Tristan helped his friend Kaherdin in carrying on a lover affair with the wife of a neighboring knight. One day as they were leaving the knight’s castle they wer attacked by the retainers of the angry knight, who had discovered their activities. Kaherdin was killed and Tristan badly wounded. Yseut of the White Hands had Tristan brought back to the palace where she summoned physicians to attend to his wounds. But his greatest pain was beyond the skill of those physicians; it came from a poisoned wound, and he knew that only Yseut the Fair could cure it. He decided accordingly to send a messenger to her: he was to show her the ring she had given Tristan and beg her to come to Brittany to see him. If the messenger was successful in his mission, his ship was to bear white sail on his return; if not, black sails. The messenger went to Cornwall as quickly as he could and found his way to Yseut the Fair. He identified himself by means of the ring and gave her his message. Without a moment’s delay, Yseut set out with the messenger to come to Tristan.
Tristan’s health was daily becoming worse, and he was no longer able to leave his bed. When news came that the ship with his messenger was in sight, he asked his wife anxiously what colour the sails were. But Yseut of the White Hands had overheard Tristan’s instructions to his messenger, and out of jealousy she told him falsely that the sails were black. Believing that at the last his beloved Yseut had failed him, Tristan fell back on his bed and died. When Yseut landed, the lamentation and grief of the people of Brittany told her the death of Tristan. She hurried, griefstricken, to the palace were he lay, kissed him and died as she held him in her arms.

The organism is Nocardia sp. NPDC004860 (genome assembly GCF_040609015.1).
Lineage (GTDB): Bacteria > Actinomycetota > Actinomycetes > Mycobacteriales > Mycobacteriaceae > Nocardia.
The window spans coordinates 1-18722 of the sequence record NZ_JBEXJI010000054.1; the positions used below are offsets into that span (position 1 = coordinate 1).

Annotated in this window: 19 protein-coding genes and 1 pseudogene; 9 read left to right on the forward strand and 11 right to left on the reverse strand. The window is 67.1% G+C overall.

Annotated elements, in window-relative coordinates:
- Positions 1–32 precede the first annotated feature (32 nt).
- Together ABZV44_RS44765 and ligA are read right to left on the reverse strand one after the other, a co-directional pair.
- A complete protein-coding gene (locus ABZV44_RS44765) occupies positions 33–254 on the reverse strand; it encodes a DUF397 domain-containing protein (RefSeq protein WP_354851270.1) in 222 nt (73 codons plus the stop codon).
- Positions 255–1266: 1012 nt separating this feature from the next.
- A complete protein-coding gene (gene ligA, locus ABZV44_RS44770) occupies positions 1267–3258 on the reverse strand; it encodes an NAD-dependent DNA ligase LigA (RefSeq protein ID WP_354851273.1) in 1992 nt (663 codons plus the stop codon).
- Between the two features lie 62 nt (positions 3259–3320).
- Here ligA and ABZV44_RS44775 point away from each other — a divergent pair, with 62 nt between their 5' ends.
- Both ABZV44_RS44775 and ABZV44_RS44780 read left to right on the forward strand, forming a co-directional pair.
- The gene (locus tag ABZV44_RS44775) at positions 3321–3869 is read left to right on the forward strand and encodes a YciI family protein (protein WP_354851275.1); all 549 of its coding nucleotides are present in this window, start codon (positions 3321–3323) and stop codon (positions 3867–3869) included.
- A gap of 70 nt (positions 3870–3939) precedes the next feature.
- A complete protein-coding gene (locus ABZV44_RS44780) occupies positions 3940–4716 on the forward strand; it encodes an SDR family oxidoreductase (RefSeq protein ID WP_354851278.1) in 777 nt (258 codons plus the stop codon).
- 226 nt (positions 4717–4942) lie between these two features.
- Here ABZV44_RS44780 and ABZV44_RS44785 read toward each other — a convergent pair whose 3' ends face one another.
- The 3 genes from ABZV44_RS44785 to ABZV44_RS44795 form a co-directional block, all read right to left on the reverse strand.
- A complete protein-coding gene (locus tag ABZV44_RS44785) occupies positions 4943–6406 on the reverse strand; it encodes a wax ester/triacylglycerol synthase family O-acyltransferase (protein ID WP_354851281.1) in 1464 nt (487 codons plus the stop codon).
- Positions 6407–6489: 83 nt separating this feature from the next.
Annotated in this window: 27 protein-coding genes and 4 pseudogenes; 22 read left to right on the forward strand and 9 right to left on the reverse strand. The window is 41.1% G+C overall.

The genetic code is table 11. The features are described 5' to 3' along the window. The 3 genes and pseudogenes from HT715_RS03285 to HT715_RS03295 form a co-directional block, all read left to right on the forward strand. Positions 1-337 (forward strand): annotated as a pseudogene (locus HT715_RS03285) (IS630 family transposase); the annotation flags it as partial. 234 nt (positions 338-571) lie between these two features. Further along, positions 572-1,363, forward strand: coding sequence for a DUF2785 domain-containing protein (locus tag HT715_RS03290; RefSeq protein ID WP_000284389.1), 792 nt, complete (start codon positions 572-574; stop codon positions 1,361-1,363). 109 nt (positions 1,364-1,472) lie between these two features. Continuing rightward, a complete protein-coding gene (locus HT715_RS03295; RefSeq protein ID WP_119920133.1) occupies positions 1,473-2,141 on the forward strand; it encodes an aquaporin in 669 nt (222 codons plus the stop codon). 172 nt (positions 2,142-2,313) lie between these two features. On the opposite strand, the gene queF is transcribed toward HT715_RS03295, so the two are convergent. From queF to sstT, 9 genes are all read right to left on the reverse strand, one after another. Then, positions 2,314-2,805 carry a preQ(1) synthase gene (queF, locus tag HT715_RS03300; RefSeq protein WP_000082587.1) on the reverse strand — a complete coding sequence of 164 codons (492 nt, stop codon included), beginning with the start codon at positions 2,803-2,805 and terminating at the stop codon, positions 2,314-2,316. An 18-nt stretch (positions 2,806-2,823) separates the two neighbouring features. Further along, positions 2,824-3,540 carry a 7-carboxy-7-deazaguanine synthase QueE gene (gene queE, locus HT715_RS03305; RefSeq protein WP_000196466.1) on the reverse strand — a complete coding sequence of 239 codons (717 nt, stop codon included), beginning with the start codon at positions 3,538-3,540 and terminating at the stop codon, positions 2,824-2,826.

The bodies were taken to Cornwall, for King Mark had decided to give them an honourable burial in the church of Tintagel, one on each side of the nave. The story is told of two trees that grew miraculously, one from Tristan’s tomb and one from Yseut’s; their branches intertwined over the apse. Three times King Mark had the trees cut down, and three times they grew again. Some say it was the power of the love potion that did this.
In Wagner’s retelling of the beloved Celtic myth and its star-crossed lovers, Deborah Voigt—one of the finest Wagnerian sopranos of our time—brings her alluring portrayal of Isolde to a stunning production featuring an impressive international cast. WNO Artistic Director Francesca Zambello hosts this audio preview of Wagner’s Tristan and Isolde, which opens September 15 in the Kennedy Center Opera House.
I was curious if you'd ever read the Twilight of Avalon series by Anna Elliot. Personally, I think it's better than the Isolde, Queen of the Western Isles series by Rosalind Miles. (On a side note, I'm glad I found your blog. I love Tristan and Isolde :) )
NO I haven’t read it, but I will definetely added to my reading list since I am always in the look out for arthurian themed novels.